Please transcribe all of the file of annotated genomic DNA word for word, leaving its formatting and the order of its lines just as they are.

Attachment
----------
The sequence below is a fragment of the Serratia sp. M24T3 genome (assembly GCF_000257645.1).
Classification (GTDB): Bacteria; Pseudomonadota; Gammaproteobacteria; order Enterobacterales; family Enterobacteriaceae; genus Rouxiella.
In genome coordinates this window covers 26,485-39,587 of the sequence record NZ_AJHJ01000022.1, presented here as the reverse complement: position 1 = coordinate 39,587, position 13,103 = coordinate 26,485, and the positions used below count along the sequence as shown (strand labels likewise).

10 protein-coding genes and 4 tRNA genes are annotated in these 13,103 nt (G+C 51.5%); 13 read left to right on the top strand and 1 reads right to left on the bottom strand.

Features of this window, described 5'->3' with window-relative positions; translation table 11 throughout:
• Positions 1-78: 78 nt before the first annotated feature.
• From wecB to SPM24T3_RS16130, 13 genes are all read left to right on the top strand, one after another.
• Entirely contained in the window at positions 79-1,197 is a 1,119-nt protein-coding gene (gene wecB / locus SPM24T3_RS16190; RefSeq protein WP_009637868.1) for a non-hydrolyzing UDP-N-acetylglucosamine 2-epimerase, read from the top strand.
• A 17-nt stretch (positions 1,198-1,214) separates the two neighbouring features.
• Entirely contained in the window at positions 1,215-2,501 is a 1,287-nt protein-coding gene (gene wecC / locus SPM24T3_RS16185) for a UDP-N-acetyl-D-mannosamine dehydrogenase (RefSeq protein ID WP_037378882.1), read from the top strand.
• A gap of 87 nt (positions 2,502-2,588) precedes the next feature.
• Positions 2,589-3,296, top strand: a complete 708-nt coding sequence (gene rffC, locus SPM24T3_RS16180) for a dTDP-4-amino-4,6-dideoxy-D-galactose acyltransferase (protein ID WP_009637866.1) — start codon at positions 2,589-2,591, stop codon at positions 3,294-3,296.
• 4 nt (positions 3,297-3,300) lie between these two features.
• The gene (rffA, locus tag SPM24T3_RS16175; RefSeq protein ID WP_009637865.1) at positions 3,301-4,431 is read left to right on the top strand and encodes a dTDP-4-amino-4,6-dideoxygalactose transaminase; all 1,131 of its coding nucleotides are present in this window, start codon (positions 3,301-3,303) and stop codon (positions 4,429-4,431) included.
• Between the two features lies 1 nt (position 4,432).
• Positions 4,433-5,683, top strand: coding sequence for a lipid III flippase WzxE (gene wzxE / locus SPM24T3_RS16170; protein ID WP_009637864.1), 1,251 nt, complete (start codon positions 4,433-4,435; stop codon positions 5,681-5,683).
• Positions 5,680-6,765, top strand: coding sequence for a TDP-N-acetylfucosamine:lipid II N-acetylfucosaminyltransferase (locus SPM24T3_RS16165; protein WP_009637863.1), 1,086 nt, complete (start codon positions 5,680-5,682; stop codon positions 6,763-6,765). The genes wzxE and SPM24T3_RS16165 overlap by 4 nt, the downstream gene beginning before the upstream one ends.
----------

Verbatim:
The sequence below is a fragment of the Serratia sp. M24T3 genome (assembly GCF_000257645.1).
Classification (GTDB): Bacteria; Pseudomonadota; Gammaproteobacteria; order Enterobacterales; family Enterobacteriaceae; genus Rouxiella.
In genome coordinates this window covers 26,485-39,587 of the sequence record NZ_AJHJ01000022.1, presented here as the reverse complement: position 1 = coordinate 39,587, position 13,103 = coordinate 26,485, and the positions used below count along the sequence as shown (strand labels likewise).

10 protein-coding genes and 4 tRNA genes are annotated in these 13,103 nt (G+C 51.5%); 13 read left to right on the top strand and 1 reads right to left on the bottom strand.

Features of this window, described 5'->3' with window-relative positions; translation table 11 throughout:
• Positions 1-78: 78 nt before the first annotated feature.
• From wecB to SPM24T3_RS16130, 13 genes are all read left to right on the top strand, one after another.
• Entirely contained in the window at positions 79-1,197 is a 1,119-nt protein-coding gene (gene wecB / locus SPM24T3_RS16190; RefSeq protein WP_009637868.1) for a non-hydrolyzing UDP-N-acetylglucosamine 2-epimerase, read from the top strand.
• A 17-nt stretch (positions 1,198-1,214) separates the two neighbouring features.
• Entirely contained in the window at positions 1,215-2,501 is a 1,287-nt protein-coding gene (gene wecC / locus SPM24T3_RS16185) for a UDP-N-acetyl-D-mannosamine dehydrogenase (RefSeq protein ID WP_037378882.1), read from the top strand.
• A gap of 87 nt (positions 2,502-2,588) precedes the next feature.
• Positions 2,589-3,296, top strand: a complete 708-nt coding sequence (gene rffC, locus SPM24T3_RS16180) for a dTDP-4-amino-4,6-dideoxy-D-galactose acyltransferase (protein ID WP_009637866.1) — start codon at positions 2,589-2,591, stop codon at positions 3,294-3,296.
• 4 nt (positions 3,297-3,300) lie between these two features.
• The gene (rffA, locus tag SPM24T3_RS16175; RefSeq protein ID WP_009637865.1) at positions 3,301-4,431 is read left to right on the top strand and encodes a dTDP-4-amino-4,6-dideoxygalactose transaminase; all 1,131 of its coding nucleotides are present in this window, start codon (positions 3,301-3,303) and stop codon (positions 4,429-4,431) included.
• Between the two features lies 1 nt (position 4,432).
• Positions 4,433-5,683, top strand: coding sequence for a lipid III flippase WzxE (gene wzxE / locus SPM24T3_RS16170; protein ID WP_009637864.1), 1,251 nt, complete (start codon positions 4,433-4,435; stop codon positions 5,681-5,683).
• Positions 5,680-6,765, top strand: coding sequence for a TDP-N-acetylfucosamine:lipid II N-acetylfucosaminyltransferase (locus SPM24T3_RS16165; protein WP_009637863.1), 1,086 nt, complete (start codon positions 5,680-5,682; stop codon positions 6,763-6,765). The genes wzxE and SPM24T3_RS16165 overlap by 4 nt, the downstream gene beginning before the upstream one ends.